Did Humble Indie Bundle Shank Principals for Profit?

Imagine my surprise when, after entering the activation code into Steam for Humble Indie Bundle 4, I was presented with an End User License Agreement from the largest publisher in Western markets, Electronic Arts. Cocking one eyebrow skyward in my best Spock impersonation, I accessed Steam’s store page for the offending title, a game named Shank. I ran headlong into an age gate. It seemed that EA’s EULA was not to be the last of my surprises.

shankShank has been rated M by the ESRB. And not just simply M for Mature, but M for “Blood and Gore, Sexual Themes, Strong Language, and Violence”. The store page proudly hocks Shank as “a graphic novel with the most fluid and violent 2-D animation ever seen in a video game.” Tom McShea’s review of Shank on GameSpot calls it "a savage game that revels in the brutality of street fighting" while GameTrailers likens Shank to “"a savage Saturday morning cartoon filled with blood, boobs, and Berettas.” Hardly the sort of title I would expect to see in a charity bundle of independently created games sandwiched between Super Meat Boy and NightSky without a single mention of either its ESRB rating or adult content. But then again, Shank is not exactly and independently created game.

So what makes an indie game? Wikipedia defines an indie game as “video games created by individuals or small teams without video game publisher financial support.” Hmm. Perhaps the answer lies in the Origin of Shank. It’s not unheard of for an independently produced title to be picked up by a publisher after completion. It is also not the case with Shank.

Shank was originally revealed to the public during the Penny Arcade Expo September 4, 2009. Developer Klei Entertainment signed with EA six months later on March 4, 2010. The game would not be released (on it’s first of 3 major platforms) until August 24, 2010. Hardly a textbook definition of an “indie” title. On the contrary, this is the way the video game industry used to work: Develop a prototype, shop it around to publishers, complete and ship with the marketing and distribution powers of big business.

Furthermore, Shank 2 had been announced in late September 2011 at an EA press conference Las Vegas with an “early 2012” release date. What better way to drum up anticipation for the upcoming release than to get the original game into the hands of an additional four-hundred-thousand-plus gamers as part of a program that continues to set record sales year after year?

The addition of a title from one of the biggest names in video game publishing coincides with another change in Humble Bundle, Inc’s operations: Their decision to drop The Electronic Frontier Foundation (EFF) as a supported charity for the fourth Humble Indie Bundle. eff vs sopa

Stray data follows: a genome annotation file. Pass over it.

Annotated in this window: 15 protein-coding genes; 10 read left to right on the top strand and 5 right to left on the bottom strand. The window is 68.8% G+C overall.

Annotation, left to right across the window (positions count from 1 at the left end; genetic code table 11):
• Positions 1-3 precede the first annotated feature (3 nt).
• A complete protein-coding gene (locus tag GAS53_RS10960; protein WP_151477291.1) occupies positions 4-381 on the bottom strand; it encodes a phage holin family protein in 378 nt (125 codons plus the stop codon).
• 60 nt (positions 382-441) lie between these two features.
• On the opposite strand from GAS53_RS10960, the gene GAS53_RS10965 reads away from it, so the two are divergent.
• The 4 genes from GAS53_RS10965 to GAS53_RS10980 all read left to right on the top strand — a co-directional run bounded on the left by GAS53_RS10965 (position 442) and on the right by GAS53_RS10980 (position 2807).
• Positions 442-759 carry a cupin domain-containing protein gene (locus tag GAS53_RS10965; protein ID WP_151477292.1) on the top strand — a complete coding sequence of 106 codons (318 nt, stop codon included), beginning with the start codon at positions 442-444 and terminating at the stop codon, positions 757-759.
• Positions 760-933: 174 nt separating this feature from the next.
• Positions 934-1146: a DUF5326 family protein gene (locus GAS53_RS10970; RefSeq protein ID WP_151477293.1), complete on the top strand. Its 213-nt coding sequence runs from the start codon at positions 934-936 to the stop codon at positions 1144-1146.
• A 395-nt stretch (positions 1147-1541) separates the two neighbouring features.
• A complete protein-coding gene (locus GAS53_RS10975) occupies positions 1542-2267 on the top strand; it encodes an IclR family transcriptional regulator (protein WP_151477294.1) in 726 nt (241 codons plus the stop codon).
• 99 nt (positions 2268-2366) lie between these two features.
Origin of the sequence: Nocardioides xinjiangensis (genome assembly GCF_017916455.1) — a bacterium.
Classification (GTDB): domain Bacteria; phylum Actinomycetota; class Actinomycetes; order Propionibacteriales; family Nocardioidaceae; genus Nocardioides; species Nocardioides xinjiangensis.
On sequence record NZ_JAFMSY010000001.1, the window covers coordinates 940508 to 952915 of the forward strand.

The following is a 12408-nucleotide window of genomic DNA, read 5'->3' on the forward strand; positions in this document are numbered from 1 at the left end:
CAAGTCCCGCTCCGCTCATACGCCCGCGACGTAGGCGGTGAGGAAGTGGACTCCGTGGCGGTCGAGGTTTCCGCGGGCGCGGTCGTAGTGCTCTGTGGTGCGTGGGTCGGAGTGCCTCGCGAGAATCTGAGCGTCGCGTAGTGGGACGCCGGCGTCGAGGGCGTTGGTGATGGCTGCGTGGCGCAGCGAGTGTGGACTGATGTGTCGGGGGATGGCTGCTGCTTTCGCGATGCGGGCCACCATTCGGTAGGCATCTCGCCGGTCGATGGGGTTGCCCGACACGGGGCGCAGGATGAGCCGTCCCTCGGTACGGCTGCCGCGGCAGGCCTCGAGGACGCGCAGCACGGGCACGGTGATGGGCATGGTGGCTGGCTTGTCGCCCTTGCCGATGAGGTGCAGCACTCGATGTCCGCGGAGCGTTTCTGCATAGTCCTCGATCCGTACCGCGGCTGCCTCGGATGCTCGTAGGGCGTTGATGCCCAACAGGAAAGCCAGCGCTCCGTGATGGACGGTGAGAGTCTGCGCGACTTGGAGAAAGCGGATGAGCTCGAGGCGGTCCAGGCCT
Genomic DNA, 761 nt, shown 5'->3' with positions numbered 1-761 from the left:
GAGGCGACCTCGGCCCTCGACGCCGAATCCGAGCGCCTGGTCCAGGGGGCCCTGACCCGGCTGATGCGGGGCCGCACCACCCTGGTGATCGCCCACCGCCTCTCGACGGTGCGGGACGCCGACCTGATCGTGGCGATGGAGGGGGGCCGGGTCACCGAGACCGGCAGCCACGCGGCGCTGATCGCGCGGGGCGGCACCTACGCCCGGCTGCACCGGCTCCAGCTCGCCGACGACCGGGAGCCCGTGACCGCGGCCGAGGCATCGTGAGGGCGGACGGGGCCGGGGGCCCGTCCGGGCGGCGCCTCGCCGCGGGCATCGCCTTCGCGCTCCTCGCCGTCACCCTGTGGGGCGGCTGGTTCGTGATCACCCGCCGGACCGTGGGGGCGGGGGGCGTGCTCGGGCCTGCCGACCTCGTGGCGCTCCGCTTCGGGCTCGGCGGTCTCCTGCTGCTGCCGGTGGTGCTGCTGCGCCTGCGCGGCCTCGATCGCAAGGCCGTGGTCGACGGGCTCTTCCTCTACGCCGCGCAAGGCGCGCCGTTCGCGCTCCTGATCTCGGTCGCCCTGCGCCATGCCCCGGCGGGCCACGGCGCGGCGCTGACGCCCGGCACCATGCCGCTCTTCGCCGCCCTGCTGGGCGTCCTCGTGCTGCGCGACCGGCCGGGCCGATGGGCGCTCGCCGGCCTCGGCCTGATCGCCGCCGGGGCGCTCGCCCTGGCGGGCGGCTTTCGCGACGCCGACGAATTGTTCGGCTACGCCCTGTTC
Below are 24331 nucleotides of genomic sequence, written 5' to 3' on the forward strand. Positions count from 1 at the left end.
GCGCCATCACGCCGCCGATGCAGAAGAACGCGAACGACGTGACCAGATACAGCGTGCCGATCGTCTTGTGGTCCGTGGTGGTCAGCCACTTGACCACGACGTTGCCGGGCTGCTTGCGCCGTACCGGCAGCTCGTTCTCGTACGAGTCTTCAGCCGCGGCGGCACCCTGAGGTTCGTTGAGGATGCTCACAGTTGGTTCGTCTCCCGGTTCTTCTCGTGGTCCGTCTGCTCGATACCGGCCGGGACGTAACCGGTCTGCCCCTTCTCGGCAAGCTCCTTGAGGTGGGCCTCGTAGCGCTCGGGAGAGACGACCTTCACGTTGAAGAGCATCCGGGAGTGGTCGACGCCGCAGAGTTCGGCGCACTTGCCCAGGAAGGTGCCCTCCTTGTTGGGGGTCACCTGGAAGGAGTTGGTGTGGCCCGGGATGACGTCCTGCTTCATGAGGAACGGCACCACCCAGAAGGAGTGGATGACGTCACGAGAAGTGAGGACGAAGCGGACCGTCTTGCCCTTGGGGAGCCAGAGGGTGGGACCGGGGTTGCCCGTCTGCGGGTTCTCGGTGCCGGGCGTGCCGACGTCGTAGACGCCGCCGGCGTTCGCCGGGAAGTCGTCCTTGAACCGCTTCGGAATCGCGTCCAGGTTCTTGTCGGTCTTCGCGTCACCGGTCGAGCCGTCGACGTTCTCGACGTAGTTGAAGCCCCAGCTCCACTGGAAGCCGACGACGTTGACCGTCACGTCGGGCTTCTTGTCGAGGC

What exactly is the EFF? Richard Esguerra, a former senior activist with EFF and member of Humble Bundle, Inc. explains in an interview with Nerd-age:

“The Electronic Frontier Foundation works to protect digital civil liberties — like online free speech, privacy, and other rights. For example, the EFF fought to make it legal to jailbreak your smartphone. And they went after Sony for including rootkits in music CDs that compromised consumers’ computers.”

Mr. Esguerra would leave the EFF on September 17, 2011 for a position with Humble Bundle, Inc. Just in time for the ramp-up leading to the launch of Humble Indie Bundle 4 featuring Shank, an ultra-violent game from mega-publisher EA, a company known for its judicious use of DRM, questionable data mining practices, locking unruly forum members out of games they’ve purchased, and sponsoring Internet censorship legislation.


  1. Some valid points and concerns. The Humble Bundle seems to be shifting direction rapidly. One of their main points is "no drm" yet they have gone practically all Steam games. They let you download the game files sure, but I think even a couple of those require activation codes. Which is pretty much DRM

    I'm not really mad at them about it because they have always been solely about the biggest indie games, and all of the biggest games are on Steam. Many require it, especially for multiplayer.

    So it's hard to be mad at them even if some things they do are questionable. And there are at least 10 other indie bundle sites now (they 'all' give to Child's Play, oddly)

    I do hope they bring EFF back though, as I was thinking that they replaced them with Red Cross for Christmas time.

  2. Yeah, it's hard to be mad at Humble Bundle in light of what they do. It's easy to be disappointed in the way things seem to be going tho. I hope they get back on track. Pulling support for the EFF while they're fighting these Internet censorship bills was unconscionable.

    My earlier take on this topic pointed out Child's Play. I don't know if it is the Penny Arcade connection, ease of use, or if gamers are just that... insular, but every fund raiser remotely tied to gaming is connected to them. I pulled a list of events from their site and nearly every day in December had someone doing a drive for them.

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